• Author: Ward Biemans, SJ
  • Paperback: 392 pages
  • Publisher: Connor Court Publishing Pty Ltd (February 13, 2016)
  • Language: English
  • ISBN-10: 1925138968
  • ISBN-13: 978-1925138962
  • Product Dimensions: 5.8 x 0.8 x 8.3 inches
  • Shipping Weight: 1 pounds 

The Heart and The Abyss: Preventing Abortion by Ward Biemans

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  • The context for Biemans' work is the development of law and practice on abortion in the United Kingdom and The Netherlands. The choice of these two countries is apposite. The UK (with the exception of Northern Ireland) was one of the earliest western countries to legalise abortion and the UK law provided a template for many other countries with similar legal frameworks, most particularly across the Commonwealth. Whether or not the reality matches the theory, the Netherlands has come to be seen as the ultimate liberal country in which abortion is (relatively) rare but almost always legal. Thankfully, the Western European context provides a basis for a much more complete discussion of the issues and arguments surrounding abortion which will be of immense value right across the world.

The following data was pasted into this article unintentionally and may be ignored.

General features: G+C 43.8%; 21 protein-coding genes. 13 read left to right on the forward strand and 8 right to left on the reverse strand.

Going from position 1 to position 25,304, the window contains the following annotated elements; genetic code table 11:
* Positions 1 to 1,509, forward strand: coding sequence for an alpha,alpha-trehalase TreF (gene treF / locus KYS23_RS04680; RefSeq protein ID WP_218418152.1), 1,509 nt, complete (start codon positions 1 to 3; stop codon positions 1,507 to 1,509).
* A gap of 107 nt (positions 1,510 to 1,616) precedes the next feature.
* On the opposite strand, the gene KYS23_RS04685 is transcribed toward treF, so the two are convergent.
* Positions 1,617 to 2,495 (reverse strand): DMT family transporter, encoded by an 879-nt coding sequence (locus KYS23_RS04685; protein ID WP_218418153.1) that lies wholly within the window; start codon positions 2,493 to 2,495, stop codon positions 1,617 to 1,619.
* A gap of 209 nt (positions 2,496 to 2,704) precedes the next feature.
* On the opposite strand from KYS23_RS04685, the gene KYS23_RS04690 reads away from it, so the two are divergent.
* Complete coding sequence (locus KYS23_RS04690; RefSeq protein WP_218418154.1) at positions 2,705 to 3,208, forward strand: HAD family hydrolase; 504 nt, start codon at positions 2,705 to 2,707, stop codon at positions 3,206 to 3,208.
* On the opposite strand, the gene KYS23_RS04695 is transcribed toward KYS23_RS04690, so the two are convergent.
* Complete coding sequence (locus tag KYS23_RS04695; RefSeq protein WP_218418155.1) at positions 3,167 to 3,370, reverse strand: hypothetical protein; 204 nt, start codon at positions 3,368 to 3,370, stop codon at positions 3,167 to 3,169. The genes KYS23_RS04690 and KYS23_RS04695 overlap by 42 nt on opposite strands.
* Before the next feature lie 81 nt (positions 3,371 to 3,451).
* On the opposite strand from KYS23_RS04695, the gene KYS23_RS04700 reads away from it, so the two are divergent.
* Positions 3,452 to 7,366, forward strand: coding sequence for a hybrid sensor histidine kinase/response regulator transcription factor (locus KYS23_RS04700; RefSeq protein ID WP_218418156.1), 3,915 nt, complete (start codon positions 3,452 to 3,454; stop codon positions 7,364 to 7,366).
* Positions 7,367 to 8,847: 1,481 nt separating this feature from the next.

Biemans draws together insights from the fields of medicine, economics, psychology, politics, law, theology and ethics. He engages effectively with the most recent empirical work on the practical impact of abortion law and uses this to provide fresh insight into the key ethical debates. Integrating such disparate fields is no easy task and it is to his great credit that he has managed to find a balance between rigor and accessibility which will enable this work to be of use to a broad range of users. The importance of caring for both the mother and baby have been understood and put into practice by the pro-life movement for many years, as has the recognition that women need care and reconciliation rather than condemnation after abortion. This understanding is central to Biemans' work, as is his conclusion that rights and needs of the mother and the unborn baby are not only of paramount importance but complementary to each other rather than in opposition. Given Biemans' understanding of theology and Church history, this volume will surely become a standard source of reference within Catholic institutions. The approach is balanced and scholarly, but it is hard for the reader to avoid the conclusion that the right to life of the unborn, the rights of women and the social consequences of abortion should not be seen as standing in opposition to each other and requiring of compromise.